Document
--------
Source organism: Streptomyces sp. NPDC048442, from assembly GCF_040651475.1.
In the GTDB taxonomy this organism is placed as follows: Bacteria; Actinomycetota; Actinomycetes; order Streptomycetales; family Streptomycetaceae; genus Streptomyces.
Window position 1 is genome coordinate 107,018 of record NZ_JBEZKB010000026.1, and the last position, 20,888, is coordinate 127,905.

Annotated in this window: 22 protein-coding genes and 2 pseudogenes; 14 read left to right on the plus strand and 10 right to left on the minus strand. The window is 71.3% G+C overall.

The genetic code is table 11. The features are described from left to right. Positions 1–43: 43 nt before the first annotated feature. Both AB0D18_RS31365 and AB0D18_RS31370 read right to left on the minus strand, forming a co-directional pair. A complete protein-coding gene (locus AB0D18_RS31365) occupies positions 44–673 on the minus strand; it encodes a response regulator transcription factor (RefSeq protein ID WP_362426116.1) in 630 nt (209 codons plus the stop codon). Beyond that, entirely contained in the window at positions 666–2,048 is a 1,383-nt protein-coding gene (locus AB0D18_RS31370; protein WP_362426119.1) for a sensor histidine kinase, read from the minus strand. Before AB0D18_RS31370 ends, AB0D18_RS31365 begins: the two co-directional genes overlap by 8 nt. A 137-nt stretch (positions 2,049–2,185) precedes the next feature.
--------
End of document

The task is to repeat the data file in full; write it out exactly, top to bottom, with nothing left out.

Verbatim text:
Source organism: Streptomyces sp. NPDC048442, from assembly GCF_040651475.1.
In the GTDB taxonomy this organism is placed as follows: Bacteria; Actinomycetota; Actinomycetes; order Streptomycetales; family Streptomycetaceae; genus Streptomyces.
Window position 1 is genome coordinate 107,018 of record NZ_JBEZKB010000026.1, and the last position, 20,888, is coordinate 127,905.

Annotated in this window: 22 protein-coding genes and 2 pseudogenes; 14 read left to right on the plus strand and 10 right to left on the minus strand. The window is 71.3% G+C overall.

The genetic code is table 11. The features are described from left to right. Positions 1–43: 43 nt before the first annotated feature. Both AB0D18_RS31365 and AB0D18_RS31370 read right to left on the minus strand, forming a co-directional pair. A complete protein-coding gene (locus AB0D18_RS31365) occupies positions 44–673 on the minus strand; it encodes a response regulator transcription factor (RefSeq protein ID WP_362426116.1) in 630 nt (209 codons plus the stop codon). Beyond that, entirely contained in the window at positions 666–2,048 is a 1,383-nt protein-coding gene (locus AB0D18_RS31370; protein WP_362426119.1) for a sensor histidine kinase, read from the minus strand. Before AB0D18_RS31370 ends, AB0D18_RS31365 begins: the two co-directional genes overlap by 8 nt. A 137-nt stretch (positions 2,049–2,185) precedes the next feature.